This move cannot be Shared.
Parry! Counter! Thrust!
When you fight an enemy one on one in melee, you may Keep Them Busy as if you rolled a 10+.
Quiet! Don't Move...
When you duck aside and stay silent and still, enemies will never spot you until you leave your position. You may hide an ally as well, so long as you hold up a hand, warning them to silence, and they do not speak.
When you could Finish Them in combat, instead of rolling, you may strike a decisive blow. Choose one, and tell us how you do it:
Beaten Down: They cannot cause further harm.
Pinned Down: They cannot give chase.
Taken Down: Choose one of their already damaged stats. Remove it - they no longer have that stat, nor any moves associated with it.
When you get Fellowship with a community of the Her's people, the game suggests the following possible Fellowship moves:
Allies of My People
A neighboring community is allies with this one, and you gain Fellowship with them as well. You will receive that Fellowship and Recover as soon as you get there.
Your deeds have awakened the spirits of your ancestors, who had been laid to rest here. These ghostly spirits will haunt any minions of the Overlord who attempt to enter this place, driving them out and causing them great harm. This place will never fall to the Overlord.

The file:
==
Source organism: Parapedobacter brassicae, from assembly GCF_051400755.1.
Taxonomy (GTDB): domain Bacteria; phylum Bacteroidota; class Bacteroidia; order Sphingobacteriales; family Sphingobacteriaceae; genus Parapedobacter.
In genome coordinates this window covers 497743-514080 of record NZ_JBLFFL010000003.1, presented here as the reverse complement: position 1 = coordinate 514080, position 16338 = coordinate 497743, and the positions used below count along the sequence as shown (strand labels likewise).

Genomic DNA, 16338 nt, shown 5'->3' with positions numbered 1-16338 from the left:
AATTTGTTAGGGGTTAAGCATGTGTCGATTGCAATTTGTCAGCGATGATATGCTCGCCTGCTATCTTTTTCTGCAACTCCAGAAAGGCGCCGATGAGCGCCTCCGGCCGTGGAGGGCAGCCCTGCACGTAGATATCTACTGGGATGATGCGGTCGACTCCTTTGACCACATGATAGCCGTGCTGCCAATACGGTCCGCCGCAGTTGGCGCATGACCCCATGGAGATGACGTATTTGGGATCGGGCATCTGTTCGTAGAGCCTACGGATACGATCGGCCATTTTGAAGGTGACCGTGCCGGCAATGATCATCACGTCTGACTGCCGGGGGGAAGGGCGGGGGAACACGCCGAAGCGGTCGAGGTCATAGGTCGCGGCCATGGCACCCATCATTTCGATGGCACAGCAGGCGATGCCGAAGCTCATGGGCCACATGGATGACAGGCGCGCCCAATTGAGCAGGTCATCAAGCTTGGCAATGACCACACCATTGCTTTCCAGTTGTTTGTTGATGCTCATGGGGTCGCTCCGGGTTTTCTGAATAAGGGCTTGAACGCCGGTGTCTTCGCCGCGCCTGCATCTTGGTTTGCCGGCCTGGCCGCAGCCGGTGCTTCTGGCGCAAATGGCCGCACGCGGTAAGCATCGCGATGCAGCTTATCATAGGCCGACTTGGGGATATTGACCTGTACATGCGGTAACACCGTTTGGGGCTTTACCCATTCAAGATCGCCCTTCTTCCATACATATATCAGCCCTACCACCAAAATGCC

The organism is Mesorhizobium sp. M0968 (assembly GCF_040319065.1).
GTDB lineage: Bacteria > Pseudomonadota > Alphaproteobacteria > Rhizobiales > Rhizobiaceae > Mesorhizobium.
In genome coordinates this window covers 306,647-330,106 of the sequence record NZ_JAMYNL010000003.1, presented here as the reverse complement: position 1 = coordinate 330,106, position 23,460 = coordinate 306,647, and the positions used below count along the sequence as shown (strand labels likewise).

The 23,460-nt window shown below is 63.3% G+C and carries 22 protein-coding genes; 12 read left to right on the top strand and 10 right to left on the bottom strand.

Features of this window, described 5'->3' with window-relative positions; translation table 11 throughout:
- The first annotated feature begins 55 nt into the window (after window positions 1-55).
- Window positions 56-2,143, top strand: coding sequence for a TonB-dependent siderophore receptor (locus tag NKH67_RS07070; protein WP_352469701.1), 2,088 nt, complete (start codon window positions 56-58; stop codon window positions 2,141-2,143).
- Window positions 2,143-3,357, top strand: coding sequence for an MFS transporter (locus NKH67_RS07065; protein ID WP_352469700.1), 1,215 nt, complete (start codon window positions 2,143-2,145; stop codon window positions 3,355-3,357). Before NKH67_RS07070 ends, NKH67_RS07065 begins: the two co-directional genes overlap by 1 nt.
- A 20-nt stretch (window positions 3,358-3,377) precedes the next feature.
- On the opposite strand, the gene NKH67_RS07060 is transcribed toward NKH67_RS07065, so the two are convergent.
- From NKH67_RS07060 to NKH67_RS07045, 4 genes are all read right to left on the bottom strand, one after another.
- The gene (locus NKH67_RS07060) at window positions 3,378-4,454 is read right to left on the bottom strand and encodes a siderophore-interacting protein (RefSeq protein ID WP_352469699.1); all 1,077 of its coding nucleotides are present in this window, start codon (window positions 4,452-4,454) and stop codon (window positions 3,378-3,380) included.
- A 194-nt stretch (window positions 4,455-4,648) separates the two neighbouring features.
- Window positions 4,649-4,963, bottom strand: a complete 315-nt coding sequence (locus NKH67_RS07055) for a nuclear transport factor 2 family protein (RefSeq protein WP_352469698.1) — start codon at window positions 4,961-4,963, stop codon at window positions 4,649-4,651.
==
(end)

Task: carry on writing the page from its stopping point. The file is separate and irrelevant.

You have been given a villa within the city limits. The villa comes with a small contingent of servants to watch the place while you are away. Decide which of you owns the villa - that player gains a title, such as Duke or Countess, and they hold political sway within this community and among those that respect this community.
Many Died For This Information
You are told the location of a Source of Power that hte Overlord doesn't have yet, and you are also told the location of a Source of Power that the Overlord has already. One of them is quite close by, your choice which.
When you leave this community, each member of the fellowship leaves with a Bodyguard. Each player has one Bond with one Bodyguard.
The Lost Histories
Every player learns a single closely guarded secret of your people. You will tell us what you learned when the time is right. These secrets can be anything, but they must be related to the law, the old legends, the empires of the world, or this community's culture in some way.
Next time: The Orc!
Blood and honor!
Original SA post
Fellowship: Blood and honor!
The Orc is a fighter. Orcs are never happy to just leave things be, and orc society is always about progress. The Orc is a warrior with the tools to fight and win. They can destroy anything, they're creative and spontaneous, and they often lash out at those who have wroned and judged them. Also, they are big and violent. Orcs always have Blood +2.